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Washington, DC, July 16, 2019 — Under pressure from pending litigation, the Federal Aviation Administration is vowing to curb excessive air tours buzzing over national parks starting this summer, according to sworn declarations submitted in a lawsuit brought by Public Employees for Environmental Responsibility (PEER). This new FAA pledge belies its failure to establish a single air tour management plan covering any park since Congress enacted the National Park Air Tour Management Act back in 2000.
Air tours offer visitors panoramic views of some of our most iconic national parks. But the constant whump-whump of low-flying helicopters and whining drone of small planes disturbs both visitors and wildlife. Some parks, such as Hawaii Volcanoes, are besieged by constant year-round helicopter noise, with as many as 80 flights a day.
Last year saw more than 47,000 park overflights mostly concentrated over a dozen parks. Congress enacted the National Park Air Tour Management Act of 2000 directing the FAA, in consultation with Park Service (NPS), to “establish an air tour management plan for any national park or tribal land whenever a person applies for authority to conduct a commercial air tour.” But in the ensuing years not a single management plan has been adopted, leaving national park air tour traffic, no matter how annoying, essentially unregulated.
In response to a PEER lawsuit against both agencies now before the U.S. Court of Appeals for the DC Circuit, Kevin Welsh, Executive Director of FAA Office of Environment and Energy and Raymond Sauvajot, NPS Associate Director for National Resource Stewardship and Science submitted sworn declarations that the agencies, beginning August 9, 2019, would initiate processes to establish mandatory air tour management plans or voluntary agreements covering the following seven national parks:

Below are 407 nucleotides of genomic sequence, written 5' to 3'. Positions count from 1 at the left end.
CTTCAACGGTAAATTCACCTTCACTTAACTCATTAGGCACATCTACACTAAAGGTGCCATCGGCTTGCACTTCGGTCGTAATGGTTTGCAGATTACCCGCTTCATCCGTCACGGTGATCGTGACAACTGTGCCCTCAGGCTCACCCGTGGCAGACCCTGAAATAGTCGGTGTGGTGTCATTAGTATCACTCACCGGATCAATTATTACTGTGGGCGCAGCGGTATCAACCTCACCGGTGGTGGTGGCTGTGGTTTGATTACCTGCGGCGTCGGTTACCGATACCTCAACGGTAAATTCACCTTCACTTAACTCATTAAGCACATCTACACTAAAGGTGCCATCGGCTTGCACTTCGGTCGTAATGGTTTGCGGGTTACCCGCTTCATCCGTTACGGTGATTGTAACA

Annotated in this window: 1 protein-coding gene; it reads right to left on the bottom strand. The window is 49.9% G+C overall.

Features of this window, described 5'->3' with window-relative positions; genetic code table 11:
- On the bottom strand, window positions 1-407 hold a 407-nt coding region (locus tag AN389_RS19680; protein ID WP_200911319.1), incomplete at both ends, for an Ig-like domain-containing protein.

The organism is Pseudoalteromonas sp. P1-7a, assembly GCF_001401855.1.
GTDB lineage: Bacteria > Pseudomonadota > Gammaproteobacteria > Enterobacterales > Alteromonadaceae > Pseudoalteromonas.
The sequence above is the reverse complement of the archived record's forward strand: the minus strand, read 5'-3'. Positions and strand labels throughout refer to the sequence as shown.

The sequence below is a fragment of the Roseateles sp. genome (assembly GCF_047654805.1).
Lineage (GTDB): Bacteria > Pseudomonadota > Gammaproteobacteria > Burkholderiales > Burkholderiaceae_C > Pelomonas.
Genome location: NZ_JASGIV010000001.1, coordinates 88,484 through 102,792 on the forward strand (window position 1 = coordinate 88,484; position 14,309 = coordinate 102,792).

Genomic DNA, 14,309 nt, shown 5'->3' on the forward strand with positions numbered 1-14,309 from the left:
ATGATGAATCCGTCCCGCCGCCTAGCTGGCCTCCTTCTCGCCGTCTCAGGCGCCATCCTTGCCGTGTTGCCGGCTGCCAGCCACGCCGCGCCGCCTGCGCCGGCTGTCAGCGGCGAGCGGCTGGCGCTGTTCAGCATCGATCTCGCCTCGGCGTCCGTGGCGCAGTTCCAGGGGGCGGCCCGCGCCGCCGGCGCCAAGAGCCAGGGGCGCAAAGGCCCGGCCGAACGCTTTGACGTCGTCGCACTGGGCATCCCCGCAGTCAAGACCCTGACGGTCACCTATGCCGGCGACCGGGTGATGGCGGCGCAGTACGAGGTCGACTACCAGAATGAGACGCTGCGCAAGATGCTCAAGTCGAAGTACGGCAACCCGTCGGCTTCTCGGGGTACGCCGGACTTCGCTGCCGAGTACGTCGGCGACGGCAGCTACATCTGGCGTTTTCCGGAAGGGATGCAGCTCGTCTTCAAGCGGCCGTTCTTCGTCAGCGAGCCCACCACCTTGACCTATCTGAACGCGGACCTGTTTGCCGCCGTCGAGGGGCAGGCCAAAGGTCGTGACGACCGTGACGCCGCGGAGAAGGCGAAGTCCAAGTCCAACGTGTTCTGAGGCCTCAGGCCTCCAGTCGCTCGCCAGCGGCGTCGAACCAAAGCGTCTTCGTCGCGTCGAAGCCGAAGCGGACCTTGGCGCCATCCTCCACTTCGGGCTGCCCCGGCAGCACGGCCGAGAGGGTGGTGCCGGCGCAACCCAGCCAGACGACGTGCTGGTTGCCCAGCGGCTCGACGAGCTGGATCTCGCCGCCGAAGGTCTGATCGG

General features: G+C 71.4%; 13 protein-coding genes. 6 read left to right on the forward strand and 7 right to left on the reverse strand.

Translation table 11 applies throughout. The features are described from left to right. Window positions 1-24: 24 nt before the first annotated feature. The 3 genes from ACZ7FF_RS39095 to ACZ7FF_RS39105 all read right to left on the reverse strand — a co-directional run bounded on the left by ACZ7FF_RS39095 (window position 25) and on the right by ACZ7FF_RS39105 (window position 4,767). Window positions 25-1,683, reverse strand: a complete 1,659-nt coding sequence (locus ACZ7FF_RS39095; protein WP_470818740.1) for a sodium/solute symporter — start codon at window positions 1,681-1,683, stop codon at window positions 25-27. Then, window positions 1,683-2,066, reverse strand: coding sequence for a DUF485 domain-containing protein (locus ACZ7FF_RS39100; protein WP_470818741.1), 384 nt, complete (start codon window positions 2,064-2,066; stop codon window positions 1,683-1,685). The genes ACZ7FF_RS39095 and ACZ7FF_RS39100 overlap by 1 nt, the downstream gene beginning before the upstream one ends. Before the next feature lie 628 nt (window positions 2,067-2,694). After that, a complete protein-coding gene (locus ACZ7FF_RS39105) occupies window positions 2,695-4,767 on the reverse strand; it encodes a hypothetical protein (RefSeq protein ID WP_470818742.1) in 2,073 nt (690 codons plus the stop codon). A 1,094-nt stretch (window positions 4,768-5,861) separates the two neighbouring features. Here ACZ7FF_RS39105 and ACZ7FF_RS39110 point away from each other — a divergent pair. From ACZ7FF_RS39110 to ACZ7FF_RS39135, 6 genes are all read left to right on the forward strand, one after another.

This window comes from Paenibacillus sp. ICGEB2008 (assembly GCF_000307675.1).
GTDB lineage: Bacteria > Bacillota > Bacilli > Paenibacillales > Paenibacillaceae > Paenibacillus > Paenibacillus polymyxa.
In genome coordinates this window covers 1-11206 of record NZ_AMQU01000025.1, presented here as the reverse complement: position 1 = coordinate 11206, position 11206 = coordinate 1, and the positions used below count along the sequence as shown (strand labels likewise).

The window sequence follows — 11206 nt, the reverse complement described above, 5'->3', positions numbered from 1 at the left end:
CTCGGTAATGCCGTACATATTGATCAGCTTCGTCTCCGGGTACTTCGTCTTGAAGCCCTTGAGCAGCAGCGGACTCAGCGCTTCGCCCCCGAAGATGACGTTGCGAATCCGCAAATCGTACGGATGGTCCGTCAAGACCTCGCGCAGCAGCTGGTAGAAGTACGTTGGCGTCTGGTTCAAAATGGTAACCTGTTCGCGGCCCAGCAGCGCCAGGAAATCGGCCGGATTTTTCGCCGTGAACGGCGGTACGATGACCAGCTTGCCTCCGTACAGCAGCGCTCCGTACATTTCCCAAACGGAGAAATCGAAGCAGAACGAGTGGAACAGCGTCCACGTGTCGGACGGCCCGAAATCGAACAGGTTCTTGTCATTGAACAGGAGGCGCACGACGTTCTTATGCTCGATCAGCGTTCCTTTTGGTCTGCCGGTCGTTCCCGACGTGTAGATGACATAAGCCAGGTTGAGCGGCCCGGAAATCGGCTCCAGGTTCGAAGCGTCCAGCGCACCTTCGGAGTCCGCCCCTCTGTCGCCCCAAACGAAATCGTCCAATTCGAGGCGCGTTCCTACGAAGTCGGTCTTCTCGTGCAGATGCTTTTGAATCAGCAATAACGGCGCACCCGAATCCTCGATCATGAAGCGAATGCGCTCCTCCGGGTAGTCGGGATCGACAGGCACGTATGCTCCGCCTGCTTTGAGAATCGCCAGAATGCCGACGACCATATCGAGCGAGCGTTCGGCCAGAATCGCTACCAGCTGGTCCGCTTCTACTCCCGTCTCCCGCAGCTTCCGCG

- Death Valley in California;
- Mount Rainier in Washington;
- Badlands and Mount Rushmore in South Dakota,
- Great Smoky Mountains in Tennessee and North Carolina; and
- Glen Canyon and Rainbow Bridge in Arizona and Utah.
“While we are glad that the FAA is finally stirring, we have seen lofty predictions before that turned out to be hot air,” stated PEER General Counsel Paula Dinerstein, pointing out that the two agencies tried to initiate 16 air tour management plans back in 2003 and 2004, worked on them for several years, and then abandoned them all. “It is past time that the FAA grounded the flying circuses disrupting some of our most scenic parks and bedeviling their gateway communities.”
One problem is that the law requires the two agencies to cooperate, but they have yet to agree on basic principles and divisions of responsibility. Another problem is that the FAA has granted interim air approvals for over 187,000 annual flights, nearly four times the actual number of tours, thus eliminating any incentive for operators to agree to voluntary limits. Consequently, only two parks in the entire nation are covered by voluntary agreements.
“Air tour operators today have zero incentive to negotiate voluntary restrictions and the FAA has yet to support mandatory limits,” added Dinerstein, noting that the PEER suit would force the FAA and NPS to develop air tour management plans within the next two years, unless a voluntary plan is negotiated between a park and tour operators in the meantime. “Protections for our most cherished national parks need to extend beyond the treetops.”